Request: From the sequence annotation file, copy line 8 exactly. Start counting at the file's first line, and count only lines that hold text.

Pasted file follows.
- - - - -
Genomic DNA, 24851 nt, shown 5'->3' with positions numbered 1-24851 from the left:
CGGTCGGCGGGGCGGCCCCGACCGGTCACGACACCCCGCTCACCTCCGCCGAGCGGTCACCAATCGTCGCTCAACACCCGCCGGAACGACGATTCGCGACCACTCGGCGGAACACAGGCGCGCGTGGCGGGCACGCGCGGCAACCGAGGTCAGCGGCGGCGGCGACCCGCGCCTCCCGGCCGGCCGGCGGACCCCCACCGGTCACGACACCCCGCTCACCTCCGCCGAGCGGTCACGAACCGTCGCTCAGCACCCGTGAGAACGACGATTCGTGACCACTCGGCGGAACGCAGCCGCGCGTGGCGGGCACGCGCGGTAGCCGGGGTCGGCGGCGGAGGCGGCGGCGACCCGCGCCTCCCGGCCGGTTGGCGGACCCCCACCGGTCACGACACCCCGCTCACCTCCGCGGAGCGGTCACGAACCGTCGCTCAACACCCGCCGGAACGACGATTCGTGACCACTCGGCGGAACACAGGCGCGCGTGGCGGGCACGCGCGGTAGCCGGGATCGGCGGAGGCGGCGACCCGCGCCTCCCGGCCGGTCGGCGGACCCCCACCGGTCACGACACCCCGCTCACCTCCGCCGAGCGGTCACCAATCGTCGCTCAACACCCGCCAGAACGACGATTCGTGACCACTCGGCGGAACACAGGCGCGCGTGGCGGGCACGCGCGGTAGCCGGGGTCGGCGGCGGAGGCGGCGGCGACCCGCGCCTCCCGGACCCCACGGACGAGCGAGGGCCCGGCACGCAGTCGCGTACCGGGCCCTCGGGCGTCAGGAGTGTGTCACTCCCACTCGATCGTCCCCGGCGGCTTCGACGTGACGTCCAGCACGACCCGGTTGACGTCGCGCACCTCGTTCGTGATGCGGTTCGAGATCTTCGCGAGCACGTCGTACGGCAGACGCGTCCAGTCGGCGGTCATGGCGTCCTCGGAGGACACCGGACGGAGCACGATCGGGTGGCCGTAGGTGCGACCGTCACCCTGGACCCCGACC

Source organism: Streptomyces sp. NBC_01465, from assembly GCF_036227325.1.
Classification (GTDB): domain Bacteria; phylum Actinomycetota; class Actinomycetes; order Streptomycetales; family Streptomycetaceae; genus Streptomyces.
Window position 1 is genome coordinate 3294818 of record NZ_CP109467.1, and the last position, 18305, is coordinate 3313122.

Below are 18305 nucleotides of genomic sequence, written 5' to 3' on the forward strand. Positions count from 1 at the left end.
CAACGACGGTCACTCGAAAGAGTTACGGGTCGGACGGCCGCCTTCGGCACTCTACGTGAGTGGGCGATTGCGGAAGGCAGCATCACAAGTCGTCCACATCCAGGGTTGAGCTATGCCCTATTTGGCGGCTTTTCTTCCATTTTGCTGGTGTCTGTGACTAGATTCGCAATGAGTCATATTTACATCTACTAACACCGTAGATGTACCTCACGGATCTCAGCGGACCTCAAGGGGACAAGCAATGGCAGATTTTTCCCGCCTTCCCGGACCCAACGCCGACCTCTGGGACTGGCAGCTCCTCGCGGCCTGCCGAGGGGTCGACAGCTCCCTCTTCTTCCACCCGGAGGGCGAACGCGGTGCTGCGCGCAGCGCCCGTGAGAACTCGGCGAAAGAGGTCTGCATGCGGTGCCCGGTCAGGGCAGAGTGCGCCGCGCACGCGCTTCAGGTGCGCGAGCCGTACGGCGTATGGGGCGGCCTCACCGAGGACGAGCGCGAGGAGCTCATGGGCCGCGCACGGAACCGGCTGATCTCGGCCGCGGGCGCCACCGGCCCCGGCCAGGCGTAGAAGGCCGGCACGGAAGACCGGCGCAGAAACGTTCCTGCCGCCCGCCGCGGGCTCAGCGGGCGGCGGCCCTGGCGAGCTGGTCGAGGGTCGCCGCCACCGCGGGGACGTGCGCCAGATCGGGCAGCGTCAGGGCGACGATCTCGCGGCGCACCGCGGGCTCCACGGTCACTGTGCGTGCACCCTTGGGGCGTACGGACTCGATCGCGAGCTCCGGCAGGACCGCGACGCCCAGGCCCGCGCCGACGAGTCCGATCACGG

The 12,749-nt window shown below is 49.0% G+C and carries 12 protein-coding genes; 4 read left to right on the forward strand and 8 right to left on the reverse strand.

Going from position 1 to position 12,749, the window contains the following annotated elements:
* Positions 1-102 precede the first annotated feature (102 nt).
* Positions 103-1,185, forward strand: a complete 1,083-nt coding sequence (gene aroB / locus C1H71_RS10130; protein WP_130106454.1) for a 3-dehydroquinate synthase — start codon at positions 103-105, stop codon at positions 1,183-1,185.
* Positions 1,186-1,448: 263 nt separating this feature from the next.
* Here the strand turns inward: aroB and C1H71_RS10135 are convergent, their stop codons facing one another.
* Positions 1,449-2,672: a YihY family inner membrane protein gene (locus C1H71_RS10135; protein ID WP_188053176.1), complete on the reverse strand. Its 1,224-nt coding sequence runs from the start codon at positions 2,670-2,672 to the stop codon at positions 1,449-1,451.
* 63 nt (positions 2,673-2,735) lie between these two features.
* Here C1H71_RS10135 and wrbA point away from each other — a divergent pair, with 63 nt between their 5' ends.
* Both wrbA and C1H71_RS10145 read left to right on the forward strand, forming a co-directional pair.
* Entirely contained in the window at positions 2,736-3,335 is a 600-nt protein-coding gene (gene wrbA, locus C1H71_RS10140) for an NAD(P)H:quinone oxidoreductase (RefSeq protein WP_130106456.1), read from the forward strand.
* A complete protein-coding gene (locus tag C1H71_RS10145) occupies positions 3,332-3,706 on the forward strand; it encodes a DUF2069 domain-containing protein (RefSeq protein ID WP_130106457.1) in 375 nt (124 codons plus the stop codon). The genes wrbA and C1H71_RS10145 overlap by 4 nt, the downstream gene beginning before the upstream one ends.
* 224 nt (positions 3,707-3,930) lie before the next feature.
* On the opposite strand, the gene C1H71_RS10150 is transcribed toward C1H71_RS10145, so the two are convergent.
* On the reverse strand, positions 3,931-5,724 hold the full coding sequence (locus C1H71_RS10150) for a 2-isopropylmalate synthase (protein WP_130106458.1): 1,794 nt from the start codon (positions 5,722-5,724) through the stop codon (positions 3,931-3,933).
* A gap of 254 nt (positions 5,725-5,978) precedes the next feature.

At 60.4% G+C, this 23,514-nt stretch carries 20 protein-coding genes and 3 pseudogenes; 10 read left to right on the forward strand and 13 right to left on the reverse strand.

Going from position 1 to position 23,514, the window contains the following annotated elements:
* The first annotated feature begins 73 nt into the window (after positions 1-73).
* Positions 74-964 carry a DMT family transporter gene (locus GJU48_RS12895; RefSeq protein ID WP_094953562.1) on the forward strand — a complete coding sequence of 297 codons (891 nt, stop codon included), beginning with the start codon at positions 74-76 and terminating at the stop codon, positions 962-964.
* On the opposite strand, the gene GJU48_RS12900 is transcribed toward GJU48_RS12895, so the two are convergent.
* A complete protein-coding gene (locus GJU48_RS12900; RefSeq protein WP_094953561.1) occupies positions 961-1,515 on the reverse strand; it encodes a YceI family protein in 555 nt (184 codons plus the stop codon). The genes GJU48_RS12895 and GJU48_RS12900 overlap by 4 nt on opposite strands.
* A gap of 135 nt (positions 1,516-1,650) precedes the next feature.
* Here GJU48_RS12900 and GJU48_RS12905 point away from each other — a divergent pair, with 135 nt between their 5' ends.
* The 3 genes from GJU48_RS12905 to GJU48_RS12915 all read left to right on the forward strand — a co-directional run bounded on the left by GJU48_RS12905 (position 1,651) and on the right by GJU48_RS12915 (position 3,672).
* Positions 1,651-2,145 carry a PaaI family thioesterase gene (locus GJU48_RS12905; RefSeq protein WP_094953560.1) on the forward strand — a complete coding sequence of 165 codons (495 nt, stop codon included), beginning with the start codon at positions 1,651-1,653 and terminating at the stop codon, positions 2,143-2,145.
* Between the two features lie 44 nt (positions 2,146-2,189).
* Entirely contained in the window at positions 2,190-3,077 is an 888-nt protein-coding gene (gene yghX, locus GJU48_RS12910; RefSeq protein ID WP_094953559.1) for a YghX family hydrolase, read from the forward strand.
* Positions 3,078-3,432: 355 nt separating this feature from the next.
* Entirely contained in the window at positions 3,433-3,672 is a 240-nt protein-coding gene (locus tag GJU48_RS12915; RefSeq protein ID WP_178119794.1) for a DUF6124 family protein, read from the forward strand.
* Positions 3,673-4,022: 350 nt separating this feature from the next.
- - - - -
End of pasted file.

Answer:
The 12,749-nt window shown below is 49.0% G+C and carries 12 protein-coding genes; 4 read left to right on the forward strand and 8 right to left on the reverse strand.